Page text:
News & Analysis


Volatility in USDCAD was high on Monday, although the currency pair was hardly changed by the end of the North American session, breaking a 5-day streak of gains. Dollar weakness was the story throughout the Asian and European sessions, but a sharp reversal ensued despite the sparse data calendar. Risk sentiment was mixed in markets, but the big market theme was rise in US yields. US treasury yields have now reached their highest levels since 2007, widening their spreads against their Canadian counterparts. Currently, Canadian yields sit about 20 and 60bps below their American counterparts on 2-year and 10-year bonds. Crude oil traded on a weaker footing, but remains above $80 per barrel. Nothing today is scheduled for Canada, but Wednesday (Canada retail sales and global PMI data) and Friday (Powell and Lagarde at Jackson Hole) will be key for loonie traders this week.


The People’s Bank of China stepped up its defence of the onshore yuan this morning, increasing the counter-cyclical factor in its fixing to -1,111 pips, up from -880 yesterday and -1,041 on Friday. The spread in the daily fixing relative to analyst expectations was the largest since polls began in 2018 and occurred shortly after the central bank drained liquidity in offshore funding markets overnight, an act that sent the one-month Hibor rate to its highest level since 2018 and by doing so increased the cost of funding yuan shorts. The measures in FX markets to stem the bleed in the yuan coupled with a bounce in Asian stocks following a positive session for US tech yesterday have stabilised the overall risk environment in the cross-asset space this morning, leading the dollar slightly lower this morning with the largest moves concentrated in tech and risk sensitive currencies. While the broad decline in the dollar overnight has seemingly stuck heading into the European session this morning, we are hesitant to chase this theme much further with PMIs tomorrow likely to put the emphasis back on the US exceptionalism story once again, while the market bias heading into Jackson Hole at the end of the week is likely to be dollar positive as Treasury yields drift higher. Furthermore, while Chinese authorities have managed to clot the bleed for now, we think the measures only temporarily resolve the confidence crisis currently underway. As such, we expect more pain for assets specifically linked to China’s growth profile before authorities unveil a more tangible stimulus package heading into Q4 to stabilise investor confidence that this year’s 5% growth target will be achieved.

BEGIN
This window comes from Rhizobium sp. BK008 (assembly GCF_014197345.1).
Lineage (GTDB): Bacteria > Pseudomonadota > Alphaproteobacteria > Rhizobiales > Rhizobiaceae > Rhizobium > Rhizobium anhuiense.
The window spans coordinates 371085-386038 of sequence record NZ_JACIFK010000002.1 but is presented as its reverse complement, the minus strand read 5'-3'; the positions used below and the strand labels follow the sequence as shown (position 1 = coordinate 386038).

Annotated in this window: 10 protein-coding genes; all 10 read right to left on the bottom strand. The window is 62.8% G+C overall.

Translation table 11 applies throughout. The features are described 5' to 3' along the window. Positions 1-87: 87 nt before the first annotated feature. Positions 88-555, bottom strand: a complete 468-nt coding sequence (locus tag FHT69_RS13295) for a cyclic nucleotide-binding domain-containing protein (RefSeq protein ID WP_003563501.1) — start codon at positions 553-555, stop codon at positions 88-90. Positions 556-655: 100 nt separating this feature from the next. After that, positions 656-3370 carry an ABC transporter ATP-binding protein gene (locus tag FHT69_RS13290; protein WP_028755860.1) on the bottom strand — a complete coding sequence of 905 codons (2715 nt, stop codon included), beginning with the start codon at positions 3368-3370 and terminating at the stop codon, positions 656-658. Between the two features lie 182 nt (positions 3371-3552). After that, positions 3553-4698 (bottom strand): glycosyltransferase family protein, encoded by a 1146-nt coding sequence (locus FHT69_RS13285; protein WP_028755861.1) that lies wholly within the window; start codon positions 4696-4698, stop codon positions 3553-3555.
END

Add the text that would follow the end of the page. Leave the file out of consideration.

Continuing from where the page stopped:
The quiet summer continued for euro traders yesterday, with the single currency managing to nudge up just 0.2pp against the dollar. But whilst this was a reversal of the trend that dominated last week, it was not fueled by any specific eurozone news, though the larger than expected falls in German PPI numbers were certainly good news. Instead, it came as news out of China finally showed signs of convincing markets of policymakers’ seriousness in supporting growth conditions, a move that sent the dollar into reverse. Notably though, the euro failed to pick up as much support as some other G10 currencies, perhaps unsurprising given the emerging worries around European growth conditions. On this, tomorrow’s PMI data will be key and is unlikely to provide much relief for policymakers hoping to escape a downturn this year. This worry was reinforced again in recent days with the Netherlands falling into recession, Germany teetering on the edge, and the Italian economy contracting unexpectedly in Q2. Until then though, FX markets are likely to remain in wait and see mode, but with the prospect of weak growth numbers likely to offset any boost from positive Chinese news.


The pound has had a strong start to the day as public sector borrowing figures published at 7:00 BST this morning revealed the public finances to be in a better state than expected. Public sector borrowing excluding banking groups totalled £4.3bn in July, less than the £5.0bn anticipated pre-release. Combined with a £0.6bn in reduction in June borrowing estimates, this will come as welcome news to the Treasury given the exceptionally tight spending plans announced by the chancellor in the Spring budget. Despite this improvement however, there remains limited room for fiscal manoeuvre under current spending plans, and this is still the fifth largest July deficit since records began in 1993. Therefore, it is too soon to be popping champagne corks just yet and for the Tory party to put pre-election tax cuts back on the table, especially given a deteriorating outlook for interest payments as Bank Rate continues to rise. For now though, markets are taking the news at face value, with the pound up 0.3pp against the dollar, and a tenth on the euro to start the day. Tomorrow’s PMI data should be more informative for sterling traders however, with signs that UK growth continues to hold up likely to support the pound at current levels.


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